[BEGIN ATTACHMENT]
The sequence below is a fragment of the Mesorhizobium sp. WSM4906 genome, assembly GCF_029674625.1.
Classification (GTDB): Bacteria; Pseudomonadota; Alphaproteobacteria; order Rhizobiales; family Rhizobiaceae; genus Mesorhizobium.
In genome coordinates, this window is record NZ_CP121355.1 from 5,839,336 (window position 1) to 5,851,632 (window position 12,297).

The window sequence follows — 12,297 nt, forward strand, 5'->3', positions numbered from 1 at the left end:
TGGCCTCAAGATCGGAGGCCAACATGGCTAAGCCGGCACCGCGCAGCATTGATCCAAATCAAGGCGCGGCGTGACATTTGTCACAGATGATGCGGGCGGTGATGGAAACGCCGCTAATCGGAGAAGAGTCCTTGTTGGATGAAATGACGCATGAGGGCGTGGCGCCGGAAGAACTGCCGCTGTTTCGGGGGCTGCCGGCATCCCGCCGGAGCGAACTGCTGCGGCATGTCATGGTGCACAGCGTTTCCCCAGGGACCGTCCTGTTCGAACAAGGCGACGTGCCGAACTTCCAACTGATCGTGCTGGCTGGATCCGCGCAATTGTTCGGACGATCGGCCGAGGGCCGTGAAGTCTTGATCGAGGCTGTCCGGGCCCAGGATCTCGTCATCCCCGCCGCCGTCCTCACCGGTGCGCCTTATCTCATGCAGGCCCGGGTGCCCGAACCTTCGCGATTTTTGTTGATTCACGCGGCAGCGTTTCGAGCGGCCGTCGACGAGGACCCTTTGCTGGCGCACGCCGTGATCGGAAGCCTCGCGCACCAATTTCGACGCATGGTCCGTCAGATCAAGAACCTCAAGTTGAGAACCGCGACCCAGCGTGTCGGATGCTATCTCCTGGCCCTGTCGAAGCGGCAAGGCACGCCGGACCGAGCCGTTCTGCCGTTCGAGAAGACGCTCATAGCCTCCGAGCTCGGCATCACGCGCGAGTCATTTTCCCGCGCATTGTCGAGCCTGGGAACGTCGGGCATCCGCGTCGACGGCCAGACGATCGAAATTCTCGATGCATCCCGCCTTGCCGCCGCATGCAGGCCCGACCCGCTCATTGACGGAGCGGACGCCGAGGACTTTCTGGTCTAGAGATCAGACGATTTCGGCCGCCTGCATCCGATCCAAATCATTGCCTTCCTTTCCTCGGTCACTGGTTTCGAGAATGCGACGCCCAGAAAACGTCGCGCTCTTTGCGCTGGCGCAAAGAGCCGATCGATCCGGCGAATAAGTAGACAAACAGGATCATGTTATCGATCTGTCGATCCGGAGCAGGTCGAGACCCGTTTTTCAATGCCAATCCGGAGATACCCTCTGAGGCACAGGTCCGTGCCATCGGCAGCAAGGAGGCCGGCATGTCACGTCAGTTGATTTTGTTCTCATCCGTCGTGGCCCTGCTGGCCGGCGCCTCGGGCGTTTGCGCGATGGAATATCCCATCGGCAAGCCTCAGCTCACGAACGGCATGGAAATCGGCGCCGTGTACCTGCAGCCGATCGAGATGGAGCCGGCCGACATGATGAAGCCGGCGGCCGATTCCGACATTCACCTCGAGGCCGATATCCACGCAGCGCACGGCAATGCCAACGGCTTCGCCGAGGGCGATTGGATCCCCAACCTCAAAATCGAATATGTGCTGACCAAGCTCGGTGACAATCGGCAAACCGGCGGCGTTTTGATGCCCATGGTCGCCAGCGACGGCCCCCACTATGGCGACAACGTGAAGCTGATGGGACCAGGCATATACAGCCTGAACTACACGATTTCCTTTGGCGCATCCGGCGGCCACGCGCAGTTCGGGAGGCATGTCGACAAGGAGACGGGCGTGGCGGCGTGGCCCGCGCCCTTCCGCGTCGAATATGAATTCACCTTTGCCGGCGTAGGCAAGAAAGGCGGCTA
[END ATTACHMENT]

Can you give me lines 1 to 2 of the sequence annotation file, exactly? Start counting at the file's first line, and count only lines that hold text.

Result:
The sequence below is a fragment of the Mesorhizobium sp. WSM4906 genome, assembly GCF_029674625.1.
Classification (GTDB): Bacteria; Pseudomonadota; Alphaproteobacteria; order Rhizobiales; family Rhizobiaceae; genus Mesorhizobium.